The fluidity of language
The other day I had some tests run. A gel-covered instrument was run over my body while black-and-white images of my internal organs were displayed on a screen. The wonders of science and technology.
A few days later, the nurse rang and gave me the results. The tests had come back "unremarkable", she said.
I was frankly a little disappointed. Unremarkable! I had a sudden picture of a 10-stone weakling having sand kicked in his face by a muscle-bound beach bod, attractive women draped over each arm. My body was average, ordinary, unexceptional.
Further into the conversation, prompted by my enquiries, it turned out that unremarkable meant the results were good. No sign of terminal disorders going about their silent and invasive, nefarious work. Unremarkable meant the opposite of what it usually meant in this case.
Words are funny things. And what we do with them is even stranger.
A few days later, I was talking with my 11-year-old granddaughter after I'd picked her up from Maeroa Intermediate. She used the word "savage" in a certain context. The tone of her voice when using the word alerted me to its special, aberrant use, as did the conversation that led up to it. She asked me, in a challenging manner, if I knew what the word meant. I immediately intuited that it was being used in a way to make something bad sound good.
It turned out that I was correct, although my granddaughter didn't appreciate my particular gloss on the matter.
"Savage", in certain circles, means to be naughty but cool. She is on the verge of being corrupted and my efforts at pointing out that savage really meant being uncivilised, barbaric and uncouth cut no ice with her. My "look it up in the dictionary" was met with a grump.
The following night on TV news, I discovered that "21 Savage" was the name of a black American rapper and, on examining his lyrics and video, I was confronted with the glamorisation of violence and a world of misogyny, where women are designated as "bitches".
In seventh grade, this particular musician was expelled from middle school for gun possession.
All of this helped explain why over the last few weeks my granddaughter has been cross-examining me about my behaviour when I was her age. Had I ever skipped class? Had I ever stolen anything? My answer, no, to every question prompted her to say, "You're such a goody-good." To be good means to be bad in certain circles.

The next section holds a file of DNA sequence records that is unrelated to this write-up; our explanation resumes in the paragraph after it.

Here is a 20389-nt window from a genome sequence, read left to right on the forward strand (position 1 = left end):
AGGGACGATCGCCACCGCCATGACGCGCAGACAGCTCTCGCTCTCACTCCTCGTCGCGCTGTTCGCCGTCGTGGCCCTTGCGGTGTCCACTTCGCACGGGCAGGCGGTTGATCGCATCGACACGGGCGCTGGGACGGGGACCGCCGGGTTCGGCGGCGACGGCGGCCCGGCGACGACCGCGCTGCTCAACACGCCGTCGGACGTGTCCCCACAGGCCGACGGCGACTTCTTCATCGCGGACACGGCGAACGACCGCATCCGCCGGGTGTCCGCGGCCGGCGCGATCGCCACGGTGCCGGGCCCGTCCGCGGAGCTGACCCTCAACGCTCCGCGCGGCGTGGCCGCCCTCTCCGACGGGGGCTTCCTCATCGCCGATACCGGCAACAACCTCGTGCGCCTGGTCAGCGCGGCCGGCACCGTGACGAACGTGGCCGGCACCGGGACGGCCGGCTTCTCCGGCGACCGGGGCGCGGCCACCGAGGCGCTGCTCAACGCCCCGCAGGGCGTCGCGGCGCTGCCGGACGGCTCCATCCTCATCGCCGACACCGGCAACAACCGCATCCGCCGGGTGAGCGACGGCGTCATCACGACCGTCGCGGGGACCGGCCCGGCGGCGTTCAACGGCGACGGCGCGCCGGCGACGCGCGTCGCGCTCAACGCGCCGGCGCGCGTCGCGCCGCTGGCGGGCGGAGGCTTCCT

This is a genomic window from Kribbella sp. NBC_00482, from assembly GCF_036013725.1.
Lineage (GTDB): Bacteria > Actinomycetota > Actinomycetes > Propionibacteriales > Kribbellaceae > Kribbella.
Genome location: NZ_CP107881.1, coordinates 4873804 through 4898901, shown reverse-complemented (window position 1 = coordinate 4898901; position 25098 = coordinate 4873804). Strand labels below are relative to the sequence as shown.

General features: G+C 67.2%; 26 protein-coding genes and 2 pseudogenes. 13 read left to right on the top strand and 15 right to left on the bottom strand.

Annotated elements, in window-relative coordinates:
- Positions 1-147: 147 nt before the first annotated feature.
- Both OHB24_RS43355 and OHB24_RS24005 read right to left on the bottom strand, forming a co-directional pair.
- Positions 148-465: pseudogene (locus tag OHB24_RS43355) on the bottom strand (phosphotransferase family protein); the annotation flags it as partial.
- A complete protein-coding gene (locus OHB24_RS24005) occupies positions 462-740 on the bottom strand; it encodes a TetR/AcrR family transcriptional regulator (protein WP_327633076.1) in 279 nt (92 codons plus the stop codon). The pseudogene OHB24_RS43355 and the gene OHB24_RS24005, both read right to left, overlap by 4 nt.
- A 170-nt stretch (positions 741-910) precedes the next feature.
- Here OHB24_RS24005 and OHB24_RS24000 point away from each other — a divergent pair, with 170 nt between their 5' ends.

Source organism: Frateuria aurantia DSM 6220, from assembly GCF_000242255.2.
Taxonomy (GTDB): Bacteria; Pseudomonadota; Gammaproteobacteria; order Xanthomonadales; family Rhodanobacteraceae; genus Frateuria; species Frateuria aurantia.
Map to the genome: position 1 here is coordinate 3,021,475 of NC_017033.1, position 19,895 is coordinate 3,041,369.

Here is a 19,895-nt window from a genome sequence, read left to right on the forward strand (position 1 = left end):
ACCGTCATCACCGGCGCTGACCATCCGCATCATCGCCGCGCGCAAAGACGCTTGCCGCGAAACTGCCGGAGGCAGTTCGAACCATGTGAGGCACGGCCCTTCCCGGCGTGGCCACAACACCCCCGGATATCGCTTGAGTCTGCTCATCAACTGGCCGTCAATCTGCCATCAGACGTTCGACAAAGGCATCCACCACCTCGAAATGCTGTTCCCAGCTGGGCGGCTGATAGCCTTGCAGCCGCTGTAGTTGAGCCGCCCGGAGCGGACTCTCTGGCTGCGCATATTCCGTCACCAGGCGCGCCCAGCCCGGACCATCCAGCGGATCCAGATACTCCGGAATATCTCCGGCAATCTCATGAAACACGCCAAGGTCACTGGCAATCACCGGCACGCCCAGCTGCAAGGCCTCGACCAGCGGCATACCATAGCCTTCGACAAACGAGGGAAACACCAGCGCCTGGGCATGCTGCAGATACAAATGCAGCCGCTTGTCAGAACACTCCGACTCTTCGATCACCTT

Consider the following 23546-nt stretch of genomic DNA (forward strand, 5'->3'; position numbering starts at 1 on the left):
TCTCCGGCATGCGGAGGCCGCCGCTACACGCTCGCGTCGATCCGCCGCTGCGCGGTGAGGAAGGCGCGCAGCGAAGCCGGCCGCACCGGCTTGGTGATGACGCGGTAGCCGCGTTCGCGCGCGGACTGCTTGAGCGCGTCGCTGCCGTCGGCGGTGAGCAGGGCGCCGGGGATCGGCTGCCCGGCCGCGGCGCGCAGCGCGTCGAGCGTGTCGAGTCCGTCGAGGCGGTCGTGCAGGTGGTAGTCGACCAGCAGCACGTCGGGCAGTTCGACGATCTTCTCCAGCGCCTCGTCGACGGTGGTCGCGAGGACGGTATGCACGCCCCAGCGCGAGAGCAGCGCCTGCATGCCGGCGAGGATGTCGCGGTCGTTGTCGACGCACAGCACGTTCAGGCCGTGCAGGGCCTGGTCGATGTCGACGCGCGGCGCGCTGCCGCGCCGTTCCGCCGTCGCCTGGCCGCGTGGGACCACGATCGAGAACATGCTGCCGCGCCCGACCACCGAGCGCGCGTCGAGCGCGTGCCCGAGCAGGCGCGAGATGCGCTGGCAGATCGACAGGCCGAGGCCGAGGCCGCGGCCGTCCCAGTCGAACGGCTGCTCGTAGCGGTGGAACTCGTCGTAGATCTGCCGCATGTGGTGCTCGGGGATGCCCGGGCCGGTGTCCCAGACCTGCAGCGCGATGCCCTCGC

It's obvious what was going on here. Boundaries were being tested, peer pressure brought to bear and the manipulation and "perversion" of language employed to water the process.
Visiting the bookshop with her the other day, she went straight to the toy section. She used to be an avid reader. On inquiring why she'd stopped reading, she responded by saying that only nerds read. She is moving in different circles now. Nerd. It's a word she's picked up that comes complete with all its inbuilt negative connotations. She is trying to be savage.
Here's another word possessed of elastic and connotative power: God. For some it means an omnipotent being located somewhere high above the clouds. But to others, like modern liberal theologians, the word has been given a complete makeover. It now means simply one's ideals or values.
Those values were brought to bear recently in Hamilton City Council chambers over the debate concerning Easter trading laws. Easter with a capital E. Now there's a word with enormous power in certain circles.
Members of the Christian community were arguing for no relaxation of the law. We don't want to impose our religious beliefs on others, one of their leaders began, but ...
Well, hang on a second, that's exactly what you are doing. All the secular types out there or people with other religious affiliations are being told what to do with their time by some who hold to a different religious persuasion.
Separation of church and state at this point has dissolved. What's going to happen when the Muslim population reaches critical mass here? Are we all going to be forced to honour the time of Ramadan?
Language is a rather fluid thing. The famous Austrian philosopher Ludwig Wittgenstein made the understanding of language dynamics pivotal when it came to questions of clarity and truth. He compared the use of language to the playing of different games where different rules applied. When operating inside dissimilar communities of people, he pointed out, the rules don't easily translate from one group to another, and that is where confusion arises.
Unremarkable, savage, goody-good, nerd, Easter - all operate inside different cultural networks of people who create meaning precisely for their own groups, whether they be medical, rapper-musical or ecclesiastical.
I will thus be taking my unremarkable body and goody-good nerdy self off to the shops when they open in defiance of the Easter no-trading law. Does that make me savage?